the positive side, the good things, and she would want us to move on. and you know, that's what we tried to do. we made our peace with it. we went on living. >> reporter: but as time went by in the little town, dark suspicions were whispered from neighbor to neighbor. and one name kept coming up, catherine's estranged husband paul novak. her close friend, sue muller. >> i was angry as time went on and i thought more and more about it and i thought that paul might somehow be involved. >> reporter: as she looked back, she was particularly haunted by the way paul acted the day of catherine's memorial service. >> it's the whole congregation were sobbing so loud. i mean, pastor couldn't even finish her sermon. i went up to him and hugged him. i kind of was struck about how he showed no emotion. after 11 years of marriage, that she might have meant a little bit more to him, that he might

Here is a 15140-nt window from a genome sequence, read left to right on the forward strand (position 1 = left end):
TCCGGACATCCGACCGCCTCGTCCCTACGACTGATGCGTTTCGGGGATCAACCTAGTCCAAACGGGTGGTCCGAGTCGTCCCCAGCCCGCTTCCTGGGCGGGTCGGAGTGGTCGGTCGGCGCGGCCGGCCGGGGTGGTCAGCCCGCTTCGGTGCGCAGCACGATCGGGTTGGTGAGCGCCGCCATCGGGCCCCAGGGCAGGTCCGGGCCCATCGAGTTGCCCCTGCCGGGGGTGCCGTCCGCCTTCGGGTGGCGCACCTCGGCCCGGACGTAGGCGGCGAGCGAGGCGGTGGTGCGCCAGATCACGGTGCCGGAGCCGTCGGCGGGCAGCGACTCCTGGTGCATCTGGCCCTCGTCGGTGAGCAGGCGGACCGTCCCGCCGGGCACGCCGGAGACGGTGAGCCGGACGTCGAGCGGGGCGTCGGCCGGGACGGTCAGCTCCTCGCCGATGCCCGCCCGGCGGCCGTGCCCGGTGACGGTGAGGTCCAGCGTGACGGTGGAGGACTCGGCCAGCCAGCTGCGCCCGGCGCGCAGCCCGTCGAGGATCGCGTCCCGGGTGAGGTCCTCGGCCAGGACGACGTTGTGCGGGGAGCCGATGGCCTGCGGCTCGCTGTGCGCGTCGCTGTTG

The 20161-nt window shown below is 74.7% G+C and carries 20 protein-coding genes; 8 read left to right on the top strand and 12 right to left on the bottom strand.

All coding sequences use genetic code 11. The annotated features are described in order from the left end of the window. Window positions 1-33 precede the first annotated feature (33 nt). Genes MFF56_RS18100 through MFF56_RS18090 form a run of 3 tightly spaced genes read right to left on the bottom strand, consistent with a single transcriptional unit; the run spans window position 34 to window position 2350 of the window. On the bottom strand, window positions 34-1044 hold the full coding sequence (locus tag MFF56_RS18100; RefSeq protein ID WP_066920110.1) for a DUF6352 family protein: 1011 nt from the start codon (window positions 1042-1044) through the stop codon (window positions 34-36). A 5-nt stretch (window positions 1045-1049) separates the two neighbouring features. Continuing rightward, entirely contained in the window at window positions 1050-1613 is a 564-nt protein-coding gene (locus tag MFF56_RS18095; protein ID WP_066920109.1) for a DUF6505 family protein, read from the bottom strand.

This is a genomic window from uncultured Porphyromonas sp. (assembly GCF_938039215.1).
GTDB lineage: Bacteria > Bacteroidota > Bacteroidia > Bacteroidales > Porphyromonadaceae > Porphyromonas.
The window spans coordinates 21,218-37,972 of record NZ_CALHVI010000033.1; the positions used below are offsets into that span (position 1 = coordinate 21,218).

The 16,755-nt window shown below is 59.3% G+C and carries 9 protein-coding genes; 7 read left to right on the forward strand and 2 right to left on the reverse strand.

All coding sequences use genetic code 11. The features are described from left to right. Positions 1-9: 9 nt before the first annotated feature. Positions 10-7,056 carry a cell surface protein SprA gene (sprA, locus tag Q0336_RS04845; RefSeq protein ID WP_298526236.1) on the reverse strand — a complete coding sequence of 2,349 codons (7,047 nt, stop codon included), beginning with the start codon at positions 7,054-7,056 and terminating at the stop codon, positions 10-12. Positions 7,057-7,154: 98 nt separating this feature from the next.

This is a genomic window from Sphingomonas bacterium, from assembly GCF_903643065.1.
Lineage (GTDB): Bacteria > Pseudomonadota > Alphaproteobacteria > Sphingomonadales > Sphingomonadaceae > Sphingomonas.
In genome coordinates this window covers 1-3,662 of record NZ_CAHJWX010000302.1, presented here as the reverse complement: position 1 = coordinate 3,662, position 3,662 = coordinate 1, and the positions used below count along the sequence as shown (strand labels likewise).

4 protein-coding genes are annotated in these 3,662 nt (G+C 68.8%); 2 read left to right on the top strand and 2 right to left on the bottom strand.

shed a tear. but i didn't see any. >> reporter: but there was no evidence that paul had anything to do with catherine's death, no dna or fingerprints at the crime scene, no witnesses, he had even passed a polygraph test. but he had an alibi for the morning of the fire. he was three hours away with his girlfriend michelle in their apartment on long island. paul continued to enjoy his new life in florida with his two children, working again as a paramedic and now dating a new woman he had fallen for quickly on match.com, kat dell grasso. >> we started texting and we made a date. and we went on a date. really, it was -- >> was it instant? >> instant. instant. >> what was the attraction? >> i don't know. it's really hard to put your finger on something like that. we just seemed to have an immediate connection. there was zero stress talking. no uncomfortableness. >> reporter: their romance